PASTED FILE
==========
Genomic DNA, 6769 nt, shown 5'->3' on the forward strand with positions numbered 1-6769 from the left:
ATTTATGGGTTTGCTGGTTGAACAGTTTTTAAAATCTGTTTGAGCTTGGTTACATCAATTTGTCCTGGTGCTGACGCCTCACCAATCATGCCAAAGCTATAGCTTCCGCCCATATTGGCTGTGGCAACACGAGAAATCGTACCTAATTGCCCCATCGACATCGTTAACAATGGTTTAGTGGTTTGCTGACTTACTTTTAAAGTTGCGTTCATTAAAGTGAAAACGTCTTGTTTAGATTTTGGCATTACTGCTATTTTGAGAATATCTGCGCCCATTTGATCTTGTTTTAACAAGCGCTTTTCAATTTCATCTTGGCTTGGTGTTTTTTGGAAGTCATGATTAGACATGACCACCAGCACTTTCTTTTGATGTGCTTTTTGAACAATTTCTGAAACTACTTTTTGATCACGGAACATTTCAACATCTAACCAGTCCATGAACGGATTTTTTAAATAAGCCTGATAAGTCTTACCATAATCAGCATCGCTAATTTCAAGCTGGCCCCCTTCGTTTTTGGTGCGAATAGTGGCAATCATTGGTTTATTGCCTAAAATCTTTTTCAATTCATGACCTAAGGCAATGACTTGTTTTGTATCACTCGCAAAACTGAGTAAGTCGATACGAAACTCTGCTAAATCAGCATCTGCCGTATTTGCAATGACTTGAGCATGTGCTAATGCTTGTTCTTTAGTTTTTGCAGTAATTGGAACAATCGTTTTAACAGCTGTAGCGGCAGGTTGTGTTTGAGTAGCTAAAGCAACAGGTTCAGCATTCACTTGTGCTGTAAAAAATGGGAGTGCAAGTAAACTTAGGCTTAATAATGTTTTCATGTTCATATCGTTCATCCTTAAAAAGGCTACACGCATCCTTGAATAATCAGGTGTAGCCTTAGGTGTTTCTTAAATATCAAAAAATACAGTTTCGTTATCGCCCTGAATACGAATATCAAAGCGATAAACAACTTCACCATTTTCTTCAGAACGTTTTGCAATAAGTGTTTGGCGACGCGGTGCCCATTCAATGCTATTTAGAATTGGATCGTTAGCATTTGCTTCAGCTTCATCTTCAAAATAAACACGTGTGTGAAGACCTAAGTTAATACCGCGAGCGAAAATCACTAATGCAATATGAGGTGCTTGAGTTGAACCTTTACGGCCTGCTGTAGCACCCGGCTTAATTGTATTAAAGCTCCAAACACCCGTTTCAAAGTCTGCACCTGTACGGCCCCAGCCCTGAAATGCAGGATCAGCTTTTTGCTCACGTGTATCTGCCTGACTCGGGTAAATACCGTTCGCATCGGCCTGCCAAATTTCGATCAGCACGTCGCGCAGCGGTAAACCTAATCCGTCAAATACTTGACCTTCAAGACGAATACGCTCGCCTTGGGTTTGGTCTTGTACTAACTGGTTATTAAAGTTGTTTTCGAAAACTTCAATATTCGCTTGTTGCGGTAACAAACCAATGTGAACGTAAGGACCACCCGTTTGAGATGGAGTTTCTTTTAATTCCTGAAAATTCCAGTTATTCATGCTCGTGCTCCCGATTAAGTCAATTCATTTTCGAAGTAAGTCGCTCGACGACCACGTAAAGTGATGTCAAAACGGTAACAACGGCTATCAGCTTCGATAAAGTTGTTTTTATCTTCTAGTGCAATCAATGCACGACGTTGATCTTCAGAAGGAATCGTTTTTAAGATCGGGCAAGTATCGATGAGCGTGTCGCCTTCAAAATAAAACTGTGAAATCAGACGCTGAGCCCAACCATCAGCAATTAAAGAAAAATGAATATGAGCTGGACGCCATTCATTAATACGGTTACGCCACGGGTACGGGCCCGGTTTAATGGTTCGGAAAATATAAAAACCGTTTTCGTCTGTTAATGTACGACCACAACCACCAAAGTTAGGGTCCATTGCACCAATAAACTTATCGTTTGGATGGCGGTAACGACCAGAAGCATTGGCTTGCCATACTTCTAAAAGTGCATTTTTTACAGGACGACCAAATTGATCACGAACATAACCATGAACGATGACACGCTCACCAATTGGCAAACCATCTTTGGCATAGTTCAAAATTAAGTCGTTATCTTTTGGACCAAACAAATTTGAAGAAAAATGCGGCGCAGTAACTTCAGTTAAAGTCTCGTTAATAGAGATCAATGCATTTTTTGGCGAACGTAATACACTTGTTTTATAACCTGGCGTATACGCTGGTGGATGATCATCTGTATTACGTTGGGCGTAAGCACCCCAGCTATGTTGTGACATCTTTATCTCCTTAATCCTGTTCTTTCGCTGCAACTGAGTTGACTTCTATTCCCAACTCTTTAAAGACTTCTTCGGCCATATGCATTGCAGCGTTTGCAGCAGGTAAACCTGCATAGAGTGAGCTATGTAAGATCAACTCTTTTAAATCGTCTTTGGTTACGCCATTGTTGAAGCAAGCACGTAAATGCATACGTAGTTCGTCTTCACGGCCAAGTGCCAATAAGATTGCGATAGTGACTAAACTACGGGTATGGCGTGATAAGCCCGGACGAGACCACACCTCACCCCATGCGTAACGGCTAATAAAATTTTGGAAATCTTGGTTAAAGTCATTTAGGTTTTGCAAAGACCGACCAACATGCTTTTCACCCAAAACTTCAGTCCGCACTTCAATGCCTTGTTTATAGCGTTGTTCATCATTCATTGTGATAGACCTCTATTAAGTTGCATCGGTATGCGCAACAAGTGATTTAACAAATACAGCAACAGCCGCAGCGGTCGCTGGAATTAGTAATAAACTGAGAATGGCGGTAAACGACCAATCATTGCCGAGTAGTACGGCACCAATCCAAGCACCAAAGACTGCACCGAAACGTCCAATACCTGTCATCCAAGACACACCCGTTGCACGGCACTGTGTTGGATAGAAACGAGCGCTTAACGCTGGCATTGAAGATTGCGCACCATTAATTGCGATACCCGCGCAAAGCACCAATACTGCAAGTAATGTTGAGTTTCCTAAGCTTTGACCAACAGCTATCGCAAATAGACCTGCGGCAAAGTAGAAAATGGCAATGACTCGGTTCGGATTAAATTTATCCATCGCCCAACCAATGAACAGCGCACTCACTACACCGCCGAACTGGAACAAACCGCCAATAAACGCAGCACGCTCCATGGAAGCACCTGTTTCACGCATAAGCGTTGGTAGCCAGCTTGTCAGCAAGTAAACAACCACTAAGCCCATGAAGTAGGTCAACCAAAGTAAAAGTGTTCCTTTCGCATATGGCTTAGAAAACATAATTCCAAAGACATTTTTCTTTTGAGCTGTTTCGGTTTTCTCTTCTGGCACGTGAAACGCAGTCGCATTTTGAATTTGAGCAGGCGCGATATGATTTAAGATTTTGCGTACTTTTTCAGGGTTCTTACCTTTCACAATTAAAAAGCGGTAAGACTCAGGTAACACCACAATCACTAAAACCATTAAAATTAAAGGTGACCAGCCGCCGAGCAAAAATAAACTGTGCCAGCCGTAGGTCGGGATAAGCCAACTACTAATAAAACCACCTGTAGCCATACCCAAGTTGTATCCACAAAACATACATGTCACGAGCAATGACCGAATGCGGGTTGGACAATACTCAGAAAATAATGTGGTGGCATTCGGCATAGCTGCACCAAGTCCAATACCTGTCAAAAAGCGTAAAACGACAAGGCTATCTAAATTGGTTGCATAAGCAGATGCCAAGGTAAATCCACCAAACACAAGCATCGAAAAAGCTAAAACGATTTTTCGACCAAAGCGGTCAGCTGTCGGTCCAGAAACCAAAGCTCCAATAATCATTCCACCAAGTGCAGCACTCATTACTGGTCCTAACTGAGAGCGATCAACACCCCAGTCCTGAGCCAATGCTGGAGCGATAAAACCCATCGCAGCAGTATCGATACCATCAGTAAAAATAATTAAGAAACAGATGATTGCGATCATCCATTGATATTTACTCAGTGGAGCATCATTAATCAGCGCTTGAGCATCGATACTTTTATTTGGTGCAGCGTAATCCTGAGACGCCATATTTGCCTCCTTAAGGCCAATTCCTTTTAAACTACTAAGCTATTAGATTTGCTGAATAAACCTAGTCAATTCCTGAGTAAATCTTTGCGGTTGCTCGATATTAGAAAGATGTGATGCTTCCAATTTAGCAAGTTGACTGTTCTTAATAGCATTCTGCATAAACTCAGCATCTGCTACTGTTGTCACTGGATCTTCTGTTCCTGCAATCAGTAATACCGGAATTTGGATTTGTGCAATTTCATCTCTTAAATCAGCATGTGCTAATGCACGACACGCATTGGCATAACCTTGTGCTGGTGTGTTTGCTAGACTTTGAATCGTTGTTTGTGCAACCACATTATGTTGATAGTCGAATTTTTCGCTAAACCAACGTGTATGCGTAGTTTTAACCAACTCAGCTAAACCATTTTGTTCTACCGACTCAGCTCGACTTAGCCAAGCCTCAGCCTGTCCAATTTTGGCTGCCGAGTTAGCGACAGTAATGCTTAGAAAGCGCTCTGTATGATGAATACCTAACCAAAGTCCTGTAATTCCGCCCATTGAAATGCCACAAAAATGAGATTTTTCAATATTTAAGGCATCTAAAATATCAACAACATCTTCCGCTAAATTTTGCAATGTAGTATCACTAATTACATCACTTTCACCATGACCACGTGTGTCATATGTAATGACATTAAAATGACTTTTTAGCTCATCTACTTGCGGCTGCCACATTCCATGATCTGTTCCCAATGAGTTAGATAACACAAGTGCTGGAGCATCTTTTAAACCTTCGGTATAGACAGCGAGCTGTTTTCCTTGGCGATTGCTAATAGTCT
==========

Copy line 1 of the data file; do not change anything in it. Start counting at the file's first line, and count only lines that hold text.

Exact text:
Genomic DNA, 6769 nt, shown 5'->3' on the forward strand with positions numbered 1-6769 from the left: